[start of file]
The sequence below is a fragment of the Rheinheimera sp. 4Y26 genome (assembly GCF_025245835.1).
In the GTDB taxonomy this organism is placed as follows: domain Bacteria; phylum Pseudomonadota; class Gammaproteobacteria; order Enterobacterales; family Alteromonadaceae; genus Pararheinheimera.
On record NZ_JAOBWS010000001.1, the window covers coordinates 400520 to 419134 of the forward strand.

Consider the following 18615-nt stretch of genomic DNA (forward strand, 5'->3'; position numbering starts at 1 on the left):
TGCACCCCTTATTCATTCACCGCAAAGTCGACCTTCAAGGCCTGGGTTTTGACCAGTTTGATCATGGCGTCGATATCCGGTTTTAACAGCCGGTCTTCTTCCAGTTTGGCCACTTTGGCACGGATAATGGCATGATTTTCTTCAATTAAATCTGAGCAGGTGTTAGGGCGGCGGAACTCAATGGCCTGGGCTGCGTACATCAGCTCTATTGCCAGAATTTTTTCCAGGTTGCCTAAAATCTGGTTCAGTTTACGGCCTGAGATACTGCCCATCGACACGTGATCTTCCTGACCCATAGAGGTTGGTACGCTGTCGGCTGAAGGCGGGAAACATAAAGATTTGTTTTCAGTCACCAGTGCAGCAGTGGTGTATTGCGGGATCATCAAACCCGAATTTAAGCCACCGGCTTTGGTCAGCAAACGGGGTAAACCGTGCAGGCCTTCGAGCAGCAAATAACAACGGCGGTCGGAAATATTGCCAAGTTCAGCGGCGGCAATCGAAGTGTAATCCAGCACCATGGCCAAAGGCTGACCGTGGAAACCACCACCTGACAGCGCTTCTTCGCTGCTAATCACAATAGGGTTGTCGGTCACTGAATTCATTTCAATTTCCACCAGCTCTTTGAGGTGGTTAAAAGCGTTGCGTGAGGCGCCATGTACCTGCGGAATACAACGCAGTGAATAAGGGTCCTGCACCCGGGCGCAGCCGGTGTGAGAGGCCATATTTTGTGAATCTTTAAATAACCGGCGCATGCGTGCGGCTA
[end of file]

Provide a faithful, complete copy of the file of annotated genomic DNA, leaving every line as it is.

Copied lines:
The sequence below is a fragment of the Rheinheimera sp. 4Y26 genome (assembly GCF_025245835.1).
In the GTDB taxonomy this organism is placed as follows: domain Bacteria; phylum Pseudomonadota; class Gammaproteobacteria; order Enterobacterales; family Alteromonadaceae; genus Pararheinheimera.
On record NZ_JAOBWS010000001.1, the window covers coordinates 400520 to 419134 of the forward strand.

Consider the following 18615-nt stretch of genomic DNA (forward strand, 5'->3'; position numbering starts at 1 on the left):
TGCACCCCTTATTCATTCACCGCAAAGTCGACCTTCAAGGCCTGGGTTTTGACCAGTTTGATCATGGCGTCGATATCCGGTTTTAACAGCCGGTCTTCTTCCAGTTTGGCCACTTTGGCACGGATAATGGCATGATTTTCTTCAATTAAATCTGAGCAGGTGTTAGGGCGGCGGAACTCAATGGCCTGGGCTGCGTACATCAGCTCTATTGCCAGAATTTTTTCCAGGTTGCCTAAAATCTGGTTCAGTTTACGGCCTGAGATACTGCCCATCGACACGTGATCTTCCTGACCCATAGAGGTTGGTACGCTGTCGGCTGAAGGCGGGAAACATAAAGATTTGTTTTCAGTCACCAGTGCAGCAGTGGTGTATTGCGGGATCATCAAACCCGAATTTAAGCCACCGGCTTTGGTCAGCAAACGGGGTAAACCGTGCAGGCCTTCGAGCAGCAAATAACAACGGCGGTCGGAAATATTGCCAAGTTCAGCGGCGGCAATCGAAGTGTAATCCAGCACCATGGCCAAAGGCTGACCGTGGAAACCACCACCTGACAGCGCTTCTTCGCTGCTAATCACAATAGGGTTGTCGGTCACTGAATTCATTTCAATTTCCACCAGCTCTTTGAGGTGGTTAAAAGCGTTGCGTGAGGCGCCATGTACCTGCGGAATACAACGCAGTGAATAAGGGTCCTGCACCCGGGCGCAGCCGGTGTGAGAGGCCATATTTTGTGAATCTTTAAATAACCGGCGCATGCGTGCGGCTA